kaiser solar array

Photo Credit: Kaiser Permanente


There’s another Gold Rush in California – only now renewable energy is the precious commodity, and big corporations are the prospectors.

Last week Apple struck solar and Google mined wind. Now Kaiser Permanente has discovered both. The giant health-care company announced a threefer on Wednesday:

  • The purchase of 43 megawatts of wind power from a NextEra Energy Resources wind farm repowering project on the outskirts of the Bay Area, mirroring Google’s deal.
  • The purchase of 110 MW of solar from a 486-MW NextEra project being built in the desert near the Arizona state line.
  • And the purchase of “as much as” 70 MW of solar production from NRG Energy from arrays that will in one form or another go on Kaiser hospitals and campuses around the state.

What’s driving these big buys? Kaiser said climate change – and how it relates to health – is the major factor. Here’s the rationale that Kathy Gerwig, Kaiser’s environmental stewardship officer offered in a statement:

“The health impacts of a changing climate can be felt today in the form of increasing rates of asthma and other respiratory ailments, spread of infectious diseases, heat stress and injuries from severe weather events. By addressing climate change for the future, we are improving the health of communities today.”

But that’s not the whole story.

“Pursuing renewable energy opportunities is not only the right thing to do for our communities, it makes good business sense,” said Ramé Hemstreet, Kaiser Permanente’s chief energy officer.

That’s particularly true with solar, and especially the case in California, where the solar resource is of course excellent and the average price of electricity for commercial customers in November 2014 was 15.45 cents/kWh, according to the U.S. Energy Information Administration.

And that’s the price right now. If history is any guide, it will rise steadily while Kaiser takes advantage of unspecified locked-in prices (we’re guessing somewhere between 10 and 12 cents per kilowatt-hour) over the 20 years that its renewable energy contracts will run.

Federal incentives are playing no small role here; the Production Tax Credit has been wind’s best friend, and solar leans heavily on an Investment Tax Credit. Kaiser noted that the onsite NRG arrays will be “up and producing power by Dec. 31, 2016,” which just happens to be the last day that a 30 percent ITC for solar will be available, at least per current law.

Frank Wolak, an economics professor at Stanford and director of the university’s Program on Energy and Sustainable Development, agreed that the ITC is a big factor here. “It’s very simple,” Wolak said in explaining the flurry of deals. “All of the renewable subsidies that are expiring are unlikely to be renewed.”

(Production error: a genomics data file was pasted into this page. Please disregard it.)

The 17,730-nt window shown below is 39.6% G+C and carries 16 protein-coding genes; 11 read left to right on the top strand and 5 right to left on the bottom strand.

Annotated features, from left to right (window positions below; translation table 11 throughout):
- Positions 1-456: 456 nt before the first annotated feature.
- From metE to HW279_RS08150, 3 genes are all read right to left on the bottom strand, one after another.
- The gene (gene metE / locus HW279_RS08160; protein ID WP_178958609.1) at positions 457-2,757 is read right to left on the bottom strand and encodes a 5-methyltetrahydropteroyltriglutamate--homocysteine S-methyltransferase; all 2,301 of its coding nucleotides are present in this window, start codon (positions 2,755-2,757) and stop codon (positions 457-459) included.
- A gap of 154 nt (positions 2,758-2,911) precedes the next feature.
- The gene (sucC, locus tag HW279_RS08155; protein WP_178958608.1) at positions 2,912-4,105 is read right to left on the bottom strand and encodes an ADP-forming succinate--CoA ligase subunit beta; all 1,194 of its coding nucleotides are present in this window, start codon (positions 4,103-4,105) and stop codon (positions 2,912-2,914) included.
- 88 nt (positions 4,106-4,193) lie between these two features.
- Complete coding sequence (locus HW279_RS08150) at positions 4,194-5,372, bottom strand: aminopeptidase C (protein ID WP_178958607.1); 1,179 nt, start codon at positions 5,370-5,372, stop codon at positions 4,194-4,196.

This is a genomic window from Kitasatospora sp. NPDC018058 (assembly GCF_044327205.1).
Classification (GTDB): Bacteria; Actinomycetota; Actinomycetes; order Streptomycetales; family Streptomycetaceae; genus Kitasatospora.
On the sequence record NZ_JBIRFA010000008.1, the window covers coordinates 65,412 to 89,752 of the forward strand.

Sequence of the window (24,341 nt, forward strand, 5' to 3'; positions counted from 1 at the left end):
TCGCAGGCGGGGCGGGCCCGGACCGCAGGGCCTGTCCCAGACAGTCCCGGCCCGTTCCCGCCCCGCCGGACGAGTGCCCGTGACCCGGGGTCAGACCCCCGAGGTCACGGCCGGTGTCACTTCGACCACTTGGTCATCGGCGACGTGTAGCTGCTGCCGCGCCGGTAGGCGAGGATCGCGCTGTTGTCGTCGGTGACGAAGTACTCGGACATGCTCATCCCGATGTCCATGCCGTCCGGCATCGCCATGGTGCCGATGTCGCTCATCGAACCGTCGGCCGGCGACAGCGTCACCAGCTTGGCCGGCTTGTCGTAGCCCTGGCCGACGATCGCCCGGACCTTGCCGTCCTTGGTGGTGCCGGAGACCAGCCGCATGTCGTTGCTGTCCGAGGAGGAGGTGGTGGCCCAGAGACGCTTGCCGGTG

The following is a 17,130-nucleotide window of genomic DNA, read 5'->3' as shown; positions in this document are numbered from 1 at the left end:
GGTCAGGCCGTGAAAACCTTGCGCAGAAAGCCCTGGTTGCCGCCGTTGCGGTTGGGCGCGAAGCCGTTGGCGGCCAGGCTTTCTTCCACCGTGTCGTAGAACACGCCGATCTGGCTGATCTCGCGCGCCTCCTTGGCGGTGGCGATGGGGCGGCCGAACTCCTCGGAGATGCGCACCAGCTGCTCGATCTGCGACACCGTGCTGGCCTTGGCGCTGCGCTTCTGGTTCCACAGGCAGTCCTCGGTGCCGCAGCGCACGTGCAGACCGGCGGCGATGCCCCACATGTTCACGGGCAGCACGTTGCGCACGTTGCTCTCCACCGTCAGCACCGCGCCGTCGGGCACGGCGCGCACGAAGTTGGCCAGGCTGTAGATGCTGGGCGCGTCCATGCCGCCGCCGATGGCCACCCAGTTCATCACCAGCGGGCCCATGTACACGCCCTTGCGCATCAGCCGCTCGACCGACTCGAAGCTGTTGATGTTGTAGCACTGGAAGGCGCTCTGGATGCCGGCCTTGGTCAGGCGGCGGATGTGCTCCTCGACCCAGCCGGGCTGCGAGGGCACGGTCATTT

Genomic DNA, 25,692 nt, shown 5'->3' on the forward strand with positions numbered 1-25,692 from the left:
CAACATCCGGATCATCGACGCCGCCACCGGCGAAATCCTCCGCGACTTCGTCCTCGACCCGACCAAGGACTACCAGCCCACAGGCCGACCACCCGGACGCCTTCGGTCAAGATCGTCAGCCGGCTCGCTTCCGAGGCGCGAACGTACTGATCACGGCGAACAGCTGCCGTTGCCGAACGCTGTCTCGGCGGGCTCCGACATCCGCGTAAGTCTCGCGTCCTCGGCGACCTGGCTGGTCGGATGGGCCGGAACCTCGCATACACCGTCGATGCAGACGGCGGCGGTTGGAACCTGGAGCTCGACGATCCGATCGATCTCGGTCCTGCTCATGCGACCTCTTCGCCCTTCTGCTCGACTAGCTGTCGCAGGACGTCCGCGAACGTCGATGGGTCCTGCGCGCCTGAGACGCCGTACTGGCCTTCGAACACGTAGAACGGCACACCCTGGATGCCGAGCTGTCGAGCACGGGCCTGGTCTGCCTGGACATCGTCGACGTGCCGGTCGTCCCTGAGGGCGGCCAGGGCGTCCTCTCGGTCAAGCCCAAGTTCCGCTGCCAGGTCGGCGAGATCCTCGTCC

The Blythe project’s relationship with the ITC might be a bit more complicated – this is a project that has already taken a long and winding road to get where it is.

The project site, described by the expert desert renewables journalist Chris Clarke as consisting of “Sonoran Desert creosote scrub, ephemeral wash woodland, and sand dune habitat,” was approved way back in 2010 for a 1,000 MW, parabolic-trough solar thermal plant. But then the price of PV plunged, rendering that technology suddenly obsolete.

NextEra picked up the project and moved to convert it to PV, which made sense economically but Native Americans and environmentalists were sorry to hear the project hadn’t gone away for good.

The Colorado River Indian Tribes has tried to stop the project, charging in a lawsuit that the development would destroy cultural resources. Environmentalists cited adverse impacts on desert tortoises and various birds, among other species, although the downsizing of the plant and mitigation measures seemed to take some of the edge off their objections.

NextEra’s modified plan won approval from the California Energy Commission early last year, and the feds gave their OK in August. At the time, NextEra told Desert Sun reporter Sammy Roth that it would build the plant in four segments over four years. Kaiser’s 110-MW buy is the first sale of any of the power. No doubt NextEra is eager to get that portion done in time to qualify for the ITC, which falls to 10 percent in 2017 – and just this January the CEC had authorized “limited construction activities” to begin.